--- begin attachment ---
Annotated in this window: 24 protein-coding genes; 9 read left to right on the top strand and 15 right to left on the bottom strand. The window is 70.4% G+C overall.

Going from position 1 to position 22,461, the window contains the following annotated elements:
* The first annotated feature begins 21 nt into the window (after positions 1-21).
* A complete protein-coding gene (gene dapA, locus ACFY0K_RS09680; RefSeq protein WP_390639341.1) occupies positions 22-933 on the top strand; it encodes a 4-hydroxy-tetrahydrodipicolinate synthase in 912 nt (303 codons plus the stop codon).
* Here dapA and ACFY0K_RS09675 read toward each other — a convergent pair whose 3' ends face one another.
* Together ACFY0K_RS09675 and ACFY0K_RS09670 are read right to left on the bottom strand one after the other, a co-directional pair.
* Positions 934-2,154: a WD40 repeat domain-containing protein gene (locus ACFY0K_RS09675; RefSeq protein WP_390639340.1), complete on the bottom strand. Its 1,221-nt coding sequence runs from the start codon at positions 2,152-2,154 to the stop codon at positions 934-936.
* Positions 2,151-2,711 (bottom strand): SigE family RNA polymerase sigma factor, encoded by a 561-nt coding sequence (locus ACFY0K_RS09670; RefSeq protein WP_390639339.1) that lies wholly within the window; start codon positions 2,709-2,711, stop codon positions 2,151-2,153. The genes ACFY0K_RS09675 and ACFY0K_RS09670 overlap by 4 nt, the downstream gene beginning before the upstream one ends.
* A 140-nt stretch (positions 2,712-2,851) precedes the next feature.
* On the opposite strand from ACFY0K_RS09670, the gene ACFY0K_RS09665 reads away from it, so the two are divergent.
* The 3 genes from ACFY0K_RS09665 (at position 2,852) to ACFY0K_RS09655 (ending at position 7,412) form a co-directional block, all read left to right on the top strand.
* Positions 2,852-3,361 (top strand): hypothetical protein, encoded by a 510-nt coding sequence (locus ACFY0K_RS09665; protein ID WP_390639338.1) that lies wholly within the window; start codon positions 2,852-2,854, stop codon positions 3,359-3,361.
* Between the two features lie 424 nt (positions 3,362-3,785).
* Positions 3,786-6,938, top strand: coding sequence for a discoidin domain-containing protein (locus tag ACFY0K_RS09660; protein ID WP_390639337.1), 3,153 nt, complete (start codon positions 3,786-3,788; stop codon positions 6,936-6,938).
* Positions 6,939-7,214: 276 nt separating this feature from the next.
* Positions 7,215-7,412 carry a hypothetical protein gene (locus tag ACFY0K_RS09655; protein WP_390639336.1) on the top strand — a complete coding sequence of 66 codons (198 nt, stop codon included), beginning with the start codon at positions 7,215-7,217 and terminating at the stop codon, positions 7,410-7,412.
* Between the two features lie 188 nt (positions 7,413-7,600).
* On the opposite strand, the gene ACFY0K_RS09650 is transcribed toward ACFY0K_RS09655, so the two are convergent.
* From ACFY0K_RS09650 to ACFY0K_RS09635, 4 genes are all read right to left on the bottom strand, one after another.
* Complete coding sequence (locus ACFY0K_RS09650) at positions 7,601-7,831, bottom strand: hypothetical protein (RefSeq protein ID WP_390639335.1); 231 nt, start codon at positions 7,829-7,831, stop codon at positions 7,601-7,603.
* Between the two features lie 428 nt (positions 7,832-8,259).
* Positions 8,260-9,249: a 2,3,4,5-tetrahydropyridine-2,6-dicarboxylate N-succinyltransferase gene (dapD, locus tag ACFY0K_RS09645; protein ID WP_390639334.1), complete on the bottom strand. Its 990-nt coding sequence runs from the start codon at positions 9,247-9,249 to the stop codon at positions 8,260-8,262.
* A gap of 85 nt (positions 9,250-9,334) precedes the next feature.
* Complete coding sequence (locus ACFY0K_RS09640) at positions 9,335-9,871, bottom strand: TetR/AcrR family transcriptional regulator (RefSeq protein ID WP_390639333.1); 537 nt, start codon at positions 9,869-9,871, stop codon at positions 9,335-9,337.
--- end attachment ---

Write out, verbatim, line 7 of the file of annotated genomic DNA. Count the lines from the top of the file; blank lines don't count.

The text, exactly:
* Positions 934-2,154: a WD40 repeat domain-containing protein gene (locus ACFY0K_RS09675; RefSeq protein WP_390639340.1), complete on the bottom strand. Its 1,221-nt coding sequence runs from the start codon at positions 2,152-2,154 to the stop codon at positions 934-936.